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My AC will turn on but will not blow out cold. I'm rebuilding the whole system, ductwork and all.

I've shorted the thermostat's red (power), yellow (a/c compressor), and green (fan) wires together. The handler and compressor are both running. However, the system blows out room-temperature air.

What could be the issue? I haven't run the system for over a year, so it could have gone bad at any time really. Only thing I can think of, is that possibly the refrigerant is low, but I have no idea how to check it. The insulated refrigerant line doesn't seem to be getting cold. The compressor and interior of the handler are mostly clean - a little dirt/dust, but I doubt that it'd totally starve the system.

Is there a way to narrow down my search some more?

  • Are you sure the compressor's running? Maybe just the condenser fan above the compressor is. – JACK May 31 at 22:19
  • It sounded like it was, giving a distinct "brrbrrbrrbrr" noise, and felt like it was vibrating. But maybe it was just the condensor fan making all the noise and motion. Is there a way to isolate and check the compressor? – Tyler M May 31 at 22:25
  • Do you have an AMP meter? – JACK May 31 at 22:32
  • Yes, I also have most other electric/hvac tools – Tyler M Jun 1 at 2:36
  • You have probably already checked capacitors but if you haven't that's one of the more common failure points with whole house ac. – HoneyDo Jun 1 at 3:11
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Here is the thing, if you don't know what you're doing with respect to an HVAC system, then please call a licensed professional. There is the potential for injury to yourself and others if you do the wrong thing. It's also illegal to handle many refrigerants without a license in many locations.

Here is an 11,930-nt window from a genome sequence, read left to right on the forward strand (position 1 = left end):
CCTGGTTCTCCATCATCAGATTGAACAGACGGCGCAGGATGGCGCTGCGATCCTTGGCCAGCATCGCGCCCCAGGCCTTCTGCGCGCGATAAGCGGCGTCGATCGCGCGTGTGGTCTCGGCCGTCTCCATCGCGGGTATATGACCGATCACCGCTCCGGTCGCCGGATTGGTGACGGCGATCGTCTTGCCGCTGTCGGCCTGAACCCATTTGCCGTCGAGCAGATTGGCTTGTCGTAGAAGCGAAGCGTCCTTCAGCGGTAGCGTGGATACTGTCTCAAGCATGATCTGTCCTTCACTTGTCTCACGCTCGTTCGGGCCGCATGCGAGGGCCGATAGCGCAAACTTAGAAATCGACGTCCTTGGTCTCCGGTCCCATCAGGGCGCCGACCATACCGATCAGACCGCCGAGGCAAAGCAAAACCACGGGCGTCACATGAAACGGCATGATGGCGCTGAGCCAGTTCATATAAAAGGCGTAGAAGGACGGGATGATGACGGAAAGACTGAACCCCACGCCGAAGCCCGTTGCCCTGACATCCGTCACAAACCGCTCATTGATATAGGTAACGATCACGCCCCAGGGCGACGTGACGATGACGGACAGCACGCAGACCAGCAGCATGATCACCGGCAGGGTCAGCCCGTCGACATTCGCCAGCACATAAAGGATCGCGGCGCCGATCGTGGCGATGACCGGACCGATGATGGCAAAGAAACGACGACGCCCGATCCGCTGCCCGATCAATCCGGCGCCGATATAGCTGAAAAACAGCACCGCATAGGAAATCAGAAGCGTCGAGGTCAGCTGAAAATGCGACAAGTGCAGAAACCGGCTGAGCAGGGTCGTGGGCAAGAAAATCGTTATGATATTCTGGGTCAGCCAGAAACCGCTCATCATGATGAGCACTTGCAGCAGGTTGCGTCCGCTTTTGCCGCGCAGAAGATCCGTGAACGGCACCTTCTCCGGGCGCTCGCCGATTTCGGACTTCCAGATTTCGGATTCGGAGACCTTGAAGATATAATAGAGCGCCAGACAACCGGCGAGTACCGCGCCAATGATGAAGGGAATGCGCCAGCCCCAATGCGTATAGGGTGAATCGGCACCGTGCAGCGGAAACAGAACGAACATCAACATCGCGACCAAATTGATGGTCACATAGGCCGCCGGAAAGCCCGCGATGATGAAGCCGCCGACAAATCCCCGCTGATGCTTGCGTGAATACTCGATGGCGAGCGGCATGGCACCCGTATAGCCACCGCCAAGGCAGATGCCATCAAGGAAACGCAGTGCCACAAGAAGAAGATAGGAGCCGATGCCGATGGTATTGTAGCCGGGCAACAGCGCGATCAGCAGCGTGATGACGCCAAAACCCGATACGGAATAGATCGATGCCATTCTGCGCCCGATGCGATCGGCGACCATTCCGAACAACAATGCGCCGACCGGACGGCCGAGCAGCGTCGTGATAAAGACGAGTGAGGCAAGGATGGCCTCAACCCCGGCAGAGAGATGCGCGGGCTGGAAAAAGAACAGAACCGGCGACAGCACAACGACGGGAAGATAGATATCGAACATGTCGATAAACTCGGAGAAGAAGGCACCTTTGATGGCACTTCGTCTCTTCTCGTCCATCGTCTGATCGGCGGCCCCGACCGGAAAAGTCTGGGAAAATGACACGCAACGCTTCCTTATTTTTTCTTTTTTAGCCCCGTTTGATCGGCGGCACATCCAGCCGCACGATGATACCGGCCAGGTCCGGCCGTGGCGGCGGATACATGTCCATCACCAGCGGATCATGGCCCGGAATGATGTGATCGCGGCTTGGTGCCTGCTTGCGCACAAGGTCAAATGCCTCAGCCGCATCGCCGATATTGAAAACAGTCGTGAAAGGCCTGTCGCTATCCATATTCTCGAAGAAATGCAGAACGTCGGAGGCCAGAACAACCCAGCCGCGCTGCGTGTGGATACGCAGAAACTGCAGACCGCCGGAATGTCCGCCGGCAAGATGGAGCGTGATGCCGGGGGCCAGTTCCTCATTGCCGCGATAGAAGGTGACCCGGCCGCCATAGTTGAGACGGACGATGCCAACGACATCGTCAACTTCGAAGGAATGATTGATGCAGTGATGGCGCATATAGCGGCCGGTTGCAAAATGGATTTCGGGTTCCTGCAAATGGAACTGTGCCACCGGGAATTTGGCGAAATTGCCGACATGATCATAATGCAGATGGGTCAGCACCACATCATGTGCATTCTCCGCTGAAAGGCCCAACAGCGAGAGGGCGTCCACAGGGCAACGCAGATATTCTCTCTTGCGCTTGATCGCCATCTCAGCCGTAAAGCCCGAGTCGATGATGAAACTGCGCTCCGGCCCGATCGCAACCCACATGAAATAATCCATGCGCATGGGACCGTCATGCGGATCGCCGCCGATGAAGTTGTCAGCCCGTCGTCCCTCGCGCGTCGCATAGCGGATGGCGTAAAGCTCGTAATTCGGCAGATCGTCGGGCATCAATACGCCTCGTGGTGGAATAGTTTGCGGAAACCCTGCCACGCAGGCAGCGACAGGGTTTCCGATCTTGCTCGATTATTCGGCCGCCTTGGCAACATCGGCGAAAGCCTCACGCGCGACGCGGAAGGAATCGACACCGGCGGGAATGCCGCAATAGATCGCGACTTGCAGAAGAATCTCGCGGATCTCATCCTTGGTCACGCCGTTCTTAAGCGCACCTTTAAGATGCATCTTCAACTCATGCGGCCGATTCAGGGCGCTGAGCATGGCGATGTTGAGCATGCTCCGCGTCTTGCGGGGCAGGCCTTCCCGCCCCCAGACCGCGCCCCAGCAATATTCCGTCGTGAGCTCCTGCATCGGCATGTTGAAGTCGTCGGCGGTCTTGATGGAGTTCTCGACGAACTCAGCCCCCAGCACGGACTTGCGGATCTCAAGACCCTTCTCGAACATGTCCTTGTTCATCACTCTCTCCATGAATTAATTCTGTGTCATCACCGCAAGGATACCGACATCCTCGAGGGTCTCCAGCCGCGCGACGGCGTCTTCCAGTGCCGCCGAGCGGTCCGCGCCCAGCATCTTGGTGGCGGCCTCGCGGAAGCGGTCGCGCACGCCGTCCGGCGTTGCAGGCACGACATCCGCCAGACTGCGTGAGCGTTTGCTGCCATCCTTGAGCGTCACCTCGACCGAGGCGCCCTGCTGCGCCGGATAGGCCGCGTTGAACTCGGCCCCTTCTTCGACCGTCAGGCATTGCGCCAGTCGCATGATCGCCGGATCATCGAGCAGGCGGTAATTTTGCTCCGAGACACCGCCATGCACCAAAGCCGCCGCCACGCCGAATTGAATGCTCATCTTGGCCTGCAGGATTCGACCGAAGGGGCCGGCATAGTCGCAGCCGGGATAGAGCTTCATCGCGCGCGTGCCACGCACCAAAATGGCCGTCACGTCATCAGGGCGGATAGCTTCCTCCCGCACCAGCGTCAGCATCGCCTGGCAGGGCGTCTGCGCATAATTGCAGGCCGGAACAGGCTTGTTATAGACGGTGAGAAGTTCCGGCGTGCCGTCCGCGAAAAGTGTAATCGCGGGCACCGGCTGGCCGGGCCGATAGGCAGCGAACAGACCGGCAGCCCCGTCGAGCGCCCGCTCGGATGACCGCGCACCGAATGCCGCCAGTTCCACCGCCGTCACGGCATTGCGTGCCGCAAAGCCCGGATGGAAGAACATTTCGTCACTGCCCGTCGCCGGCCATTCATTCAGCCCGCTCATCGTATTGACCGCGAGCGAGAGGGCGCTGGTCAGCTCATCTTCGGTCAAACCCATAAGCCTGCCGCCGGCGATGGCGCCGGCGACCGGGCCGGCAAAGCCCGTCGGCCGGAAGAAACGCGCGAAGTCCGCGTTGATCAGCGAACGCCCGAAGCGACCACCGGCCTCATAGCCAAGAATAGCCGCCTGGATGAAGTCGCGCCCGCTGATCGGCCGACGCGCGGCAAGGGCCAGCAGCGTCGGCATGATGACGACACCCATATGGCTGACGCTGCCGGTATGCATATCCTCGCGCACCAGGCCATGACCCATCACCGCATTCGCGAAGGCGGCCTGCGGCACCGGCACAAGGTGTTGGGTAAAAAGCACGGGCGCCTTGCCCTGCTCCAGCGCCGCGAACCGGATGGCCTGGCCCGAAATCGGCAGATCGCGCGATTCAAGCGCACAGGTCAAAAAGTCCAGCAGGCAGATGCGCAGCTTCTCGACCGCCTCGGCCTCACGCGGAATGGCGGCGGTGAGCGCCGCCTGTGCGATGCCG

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  • I've taken the literal entire system apart so I know it inside and out. I've seen inside handler, read way too much documentation on my system, re-ran all the electric, gutted and re-run all the duts, set up the handler myself... maybe famous last words, but I'm pretty sure I can handle it. I'm just looking to diagnose - if I find out i need a refrigerant refill, I don't mind calling a guy to come refill it. But I'd like to save myself the money and diagnose if i can. – Tyler M May 31 at 22:23
  • There is no dipstick to check the refrigerant level. You attach a set of HVAC gauges to the high and low-side ports, read the pressures, calibrate the readings according to the temperature, and validate your measurements against what they should be. – jwh20 Jun 1 at 10:46
  • I'm pretty sure they don't make refrigerant checking easy because it's suppose to be done by a licensed professional and the stuff can kill you. – Nelson Jul 1 at 2:57

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